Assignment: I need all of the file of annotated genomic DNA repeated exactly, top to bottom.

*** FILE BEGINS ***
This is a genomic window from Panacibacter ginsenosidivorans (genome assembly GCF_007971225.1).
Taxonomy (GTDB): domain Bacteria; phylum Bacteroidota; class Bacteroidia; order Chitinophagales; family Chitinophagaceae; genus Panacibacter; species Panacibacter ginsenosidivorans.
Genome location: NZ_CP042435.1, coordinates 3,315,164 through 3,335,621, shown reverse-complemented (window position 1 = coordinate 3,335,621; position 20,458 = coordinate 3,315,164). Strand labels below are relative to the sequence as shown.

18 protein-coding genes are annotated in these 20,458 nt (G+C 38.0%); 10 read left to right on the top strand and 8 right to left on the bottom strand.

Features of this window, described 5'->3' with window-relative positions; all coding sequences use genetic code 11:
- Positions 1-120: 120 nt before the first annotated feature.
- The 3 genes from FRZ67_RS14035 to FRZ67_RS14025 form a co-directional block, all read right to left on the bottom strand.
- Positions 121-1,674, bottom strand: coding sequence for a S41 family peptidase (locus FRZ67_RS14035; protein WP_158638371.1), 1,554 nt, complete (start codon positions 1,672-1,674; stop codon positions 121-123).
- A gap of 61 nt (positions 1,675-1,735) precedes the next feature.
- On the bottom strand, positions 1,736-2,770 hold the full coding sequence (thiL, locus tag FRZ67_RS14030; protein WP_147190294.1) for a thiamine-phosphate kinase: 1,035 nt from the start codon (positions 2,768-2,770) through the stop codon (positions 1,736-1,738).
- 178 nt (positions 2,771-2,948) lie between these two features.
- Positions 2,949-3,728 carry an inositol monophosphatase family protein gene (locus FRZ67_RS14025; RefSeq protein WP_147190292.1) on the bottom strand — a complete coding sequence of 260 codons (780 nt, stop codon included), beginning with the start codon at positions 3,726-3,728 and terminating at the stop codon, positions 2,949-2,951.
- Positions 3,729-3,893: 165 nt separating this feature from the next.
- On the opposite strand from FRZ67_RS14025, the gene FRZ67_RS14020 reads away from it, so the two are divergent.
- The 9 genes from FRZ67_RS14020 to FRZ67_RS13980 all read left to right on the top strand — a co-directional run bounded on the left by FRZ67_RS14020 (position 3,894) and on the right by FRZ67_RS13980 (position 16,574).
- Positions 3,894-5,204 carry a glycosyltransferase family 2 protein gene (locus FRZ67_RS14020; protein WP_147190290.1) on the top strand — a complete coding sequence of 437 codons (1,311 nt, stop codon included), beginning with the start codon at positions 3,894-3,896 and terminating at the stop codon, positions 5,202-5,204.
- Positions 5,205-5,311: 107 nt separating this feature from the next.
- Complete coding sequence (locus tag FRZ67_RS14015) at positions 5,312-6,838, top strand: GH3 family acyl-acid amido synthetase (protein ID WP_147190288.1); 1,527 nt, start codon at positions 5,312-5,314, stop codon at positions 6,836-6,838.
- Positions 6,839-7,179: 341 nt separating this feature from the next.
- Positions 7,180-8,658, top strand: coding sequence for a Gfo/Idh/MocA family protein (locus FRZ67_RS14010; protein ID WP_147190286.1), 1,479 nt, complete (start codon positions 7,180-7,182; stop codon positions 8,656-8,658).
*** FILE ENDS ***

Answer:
This is a genomic window from Panacibacter ginsenosidivorans (genome assembly GCF_007971225.1).
Taxonomy (GTDB): domain Bacteria; phylum Bacteroidota; class Bacteroidia; order Chitinophagales; family Chitinophagaceae; genus Panacibacter; species Panacibacter ginsenosidivorans.
Genome location: NZ_CP042435.1, coordinates 3,315,164 through 3,335,621, shown reverse-complemented (window position 1 = coordinate 3,335,621; position 20,458 = coordinate 3,315,164). Strand labels below are relative to the sequence as shown.

18 protein-coding genes are annotated in these 20,458 nt (G+C 38.0%); 10 read left to right on the top strand and 8 right to left on the bottom strand.

Features of this window, described 5'->3' with window-relative positions; all coding sequences use genetic code 11:
- Positions 1-120: 120 nt before the first annotated feature.
- The 3 genes from FRZ67_RS14035 to FRZ67_RS14025 form a co-directional block, all read right to left on the bottom strand.
- Positions 121-1,674, bottom strand: coding sequence for a S41 family peptidase (locus FRZ67_RS14035; protein WP_158638371.1), 1,554 nt, complete (start codon positions 1,672-1,674; stop codon positions 121-123).
- A gap of 61 nt (positions 1,675-1,735) precedes the next feature.
- On the bottom strand, positions 1,736-2,770 hold the full coding sequence (thiL, locus tag FRZ67_RS14030; protein WP_147190294.1) for a thiamine-phosphate kinase: 1,035 nt from the start codon (positions 2,768-2,770) through the stop codon (positions 1,736-1,738).
- 178 nt (positions 2,771-2,948) lie between these two features.
- Positions 2,949-3,728 carry an inositol monophosphatase family protein gene (locus FRZ67_RS14025; RefSeq protein WP_147190292.1) on the bottom strand — a complete coding sequence of 260 codons (780 nt, stop codon included), beginning with the start codon at positions 3,726-3,728 and terminating at the stop codon, positions 2,949-2,951.
- Positions 3,729-3,893: 165 nt separating this feature from the next.
- On the opposite strand from FRZ67_RS14025, the gene FRZ67_RS14020 reads away from it, so the two are divergent.
- The 9 genes from FRZ67_RS14020 to FRZ67_RS13980 all read left to right on the top strand — a co-directional run bounded on the left by FRZ67_RS14020 (position 3,894) and on the right by FRZ67_RS13980 (position 16,574).
- Positions 3,894-5,204 carry a glycosyltransferase family 2 protein gene (locus FRZ67_RS14020; protein WP_147190290.1) on the top strand — a complete coding sequence of 437 codons (1,311 nt, stop codon included), beginning with the start codon at positions 3,894-3,896 and terminating at the stop codon, positions 5,202-5,204.
- Positions 5,205-5,311: 107 nt separating this feature from the next.
- Complete coding sequence (locus tag FRZ67_RS14015) at positions 5,312-6,838, top strand: GH3 family acyl-acid amido synthetase (protein ID WP_147190288.1); 1,527 nt, start codon at positions 5,312-5,314, stop codon at positions 6,836-6,838.
- Positions 6,839-7,179: 341 nt separating this feature from the next.
- Positions 7,180-8,658, top strand: coding sequence for a Gfo/Idh/MocA family protein (locus FRZ67_RS14010; protein ID WP_147190286.1), 1,479 nt, complete (start codon positions 7,180-7,182; stop codon positions 8,656-8,658).